A picture of Edward Snowden, a contractor at the National Security Agency (NSA), is seen on a computer screen displaying a page of a Chinese news website, in Beijing. REUTERS/Jason Lee

Edward Snowden’s revelations about the U.S. government’s PRISM surveillance program have triggered a backlash against American technology firms that threatens their growth in the world's second-largest economy.

Following Snowden's exposure of PRISM Chinese authorities and the public have become increasingly worried about exposure to U.S. technology and equipment, according to a note published on Thursday by the Rhodium Group (RHG), a New York-based advisory firm that frequently provides business insights related to China.

When the leak of PRISM hit Chinese media in early June, two major storylines emerged. The first accused the U.S. of operating under double standards – the U.S. government was monitoring other nations, companies and individuals, while accusing China and Chinese companies like Huawei Technology Co Ltd (SHE:002502) and ZTE Corporation (SHE:000063) of aiding the Chinese government in conducting espionage, as PRISM proved.

The other headline, far more threatening to U.S. and other foreign businesses, according to RHG, is what the state-run media termed a “de-Cisco campaign.”

The state-backed China Economic Weekly ran a cover story calling eight U.S. companies – Cisco Systems, Inc. (NASDAQ:CSCO), International Business Machines Corp. (NYSE:IBM), Google Inc. (NASDAQ:GOOG), QUALCOMM (NASDAQ:QCOM), Intel Corporation (NASDAQ:INTC), Apple Inc. (NASDAQ:AAPL), Oracle Corporation (NYSE:ORCL) and Microsoft Corporation (NASDAQ:MSFT) – the eight “guardian warriors” that had “seamlessly penetrated” Chinese society. The weekly newspaper called Cisco “the most horrible”, given its over 50 percent market share in China’s information infrastructure in financial, military, government and transportation sectors.

In the past, comparative advantage in IT innovation has made U.S. equipment suppliers’ products more popular than those of Chinese suppliers, but if recent rhetoric is any indication that popularity may end in the near future.

The Chinese government has already spent massive sums developing its own supercomputers and satellite navigation systems, and now Chinese officials seem to think Chinese companies like Huawei and ZTE, the very companies that have been repeatedly suspected of espionage in the west, are mature enough to replace Cisco, Microsoft and IBM.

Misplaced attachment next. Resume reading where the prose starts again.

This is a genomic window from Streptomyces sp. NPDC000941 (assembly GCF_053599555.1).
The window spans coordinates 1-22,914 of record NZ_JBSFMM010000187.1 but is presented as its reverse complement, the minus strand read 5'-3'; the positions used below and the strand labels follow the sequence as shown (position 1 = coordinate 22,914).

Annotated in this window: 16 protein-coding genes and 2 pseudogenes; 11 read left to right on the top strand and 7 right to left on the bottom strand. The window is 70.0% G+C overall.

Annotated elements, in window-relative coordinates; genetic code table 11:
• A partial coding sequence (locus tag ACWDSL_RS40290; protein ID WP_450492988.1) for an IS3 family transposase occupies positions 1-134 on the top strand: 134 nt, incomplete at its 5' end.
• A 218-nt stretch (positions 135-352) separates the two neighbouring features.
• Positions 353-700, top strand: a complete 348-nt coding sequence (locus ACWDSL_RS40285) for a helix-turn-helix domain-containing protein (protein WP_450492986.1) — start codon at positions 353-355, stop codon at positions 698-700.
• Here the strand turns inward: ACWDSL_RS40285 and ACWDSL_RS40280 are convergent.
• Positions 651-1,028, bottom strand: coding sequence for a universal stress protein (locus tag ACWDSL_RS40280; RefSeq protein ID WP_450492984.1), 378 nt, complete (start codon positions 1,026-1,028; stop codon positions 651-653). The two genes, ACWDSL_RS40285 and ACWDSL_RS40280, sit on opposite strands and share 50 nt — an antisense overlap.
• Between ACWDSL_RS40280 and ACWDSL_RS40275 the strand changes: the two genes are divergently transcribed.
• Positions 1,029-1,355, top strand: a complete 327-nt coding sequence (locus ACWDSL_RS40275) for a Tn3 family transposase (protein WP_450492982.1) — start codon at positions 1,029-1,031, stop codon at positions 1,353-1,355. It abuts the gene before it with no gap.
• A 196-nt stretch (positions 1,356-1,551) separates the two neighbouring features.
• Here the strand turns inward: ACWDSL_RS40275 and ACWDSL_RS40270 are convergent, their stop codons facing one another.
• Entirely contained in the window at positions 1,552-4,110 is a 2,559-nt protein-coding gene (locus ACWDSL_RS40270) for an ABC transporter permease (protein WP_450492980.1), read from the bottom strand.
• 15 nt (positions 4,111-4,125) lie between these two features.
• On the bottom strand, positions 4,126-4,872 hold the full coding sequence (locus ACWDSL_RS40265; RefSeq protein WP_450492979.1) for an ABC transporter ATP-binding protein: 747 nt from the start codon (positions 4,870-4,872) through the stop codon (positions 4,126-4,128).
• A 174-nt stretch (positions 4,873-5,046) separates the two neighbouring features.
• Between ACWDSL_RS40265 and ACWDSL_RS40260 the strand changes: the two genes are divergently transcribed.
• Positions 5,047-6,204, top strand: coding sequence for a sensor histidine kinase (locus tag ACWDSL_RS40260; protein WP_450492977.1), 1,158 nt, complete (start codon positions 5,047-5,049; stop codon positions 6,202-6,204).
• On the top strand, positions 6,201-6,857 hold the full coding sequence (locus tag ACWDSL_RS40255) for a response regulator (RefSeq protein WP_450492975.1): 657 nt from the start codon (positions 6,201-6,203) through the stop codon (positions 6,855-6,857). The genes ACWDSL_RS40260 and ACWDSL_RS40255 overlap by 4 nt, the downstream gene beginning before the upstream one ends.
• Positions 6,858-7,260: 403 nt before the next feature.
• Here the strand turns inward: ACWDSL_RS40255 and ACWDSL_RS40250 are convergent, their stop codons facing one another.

This could be bad news for both sides. China is a fast-growing market and a large contributor to these tech companies’ overall revenue. If the campaign against American companies gains traction these firms could see their market share dwindle.

Last year, following the House report warning Huawei may pose a security risk, Unicom, China’s leading telecom operator, replaced Cisco routers in one of its backbone networks, citing security concerns. Other similar replacements may happen in the future. The effects could even trickle down to other U.S. firms, in particular those firms in supplying the tech giants.

Cisco’s equipment and network is too widespread in China to be eliminated completely in the short term, if ever. Any policy like the de-Cisco campaign would almost certainly damage China’s economic and security interests, by radicalizing foreign trading partners who may be less willing to engage positively with China across a wider portfolio of interests, according to RHG’s research note.

Now most of the back and forth remains rhetoric, but Beibei Bao, a New York-based China analyst at Rhodium Group and the author of the report, believes the situation will likely escalate. China will not drop the issue without further investigation, and as such, the fates of American firms under suspicion in uncertain at best.

“The situation for the American technology firms in China is not very clear right now.” Bao said. “We don’t think Huawei and other Chinese firms can replace the technology 100 percent, but when the issue concerns national security, China is unlikely to back down.”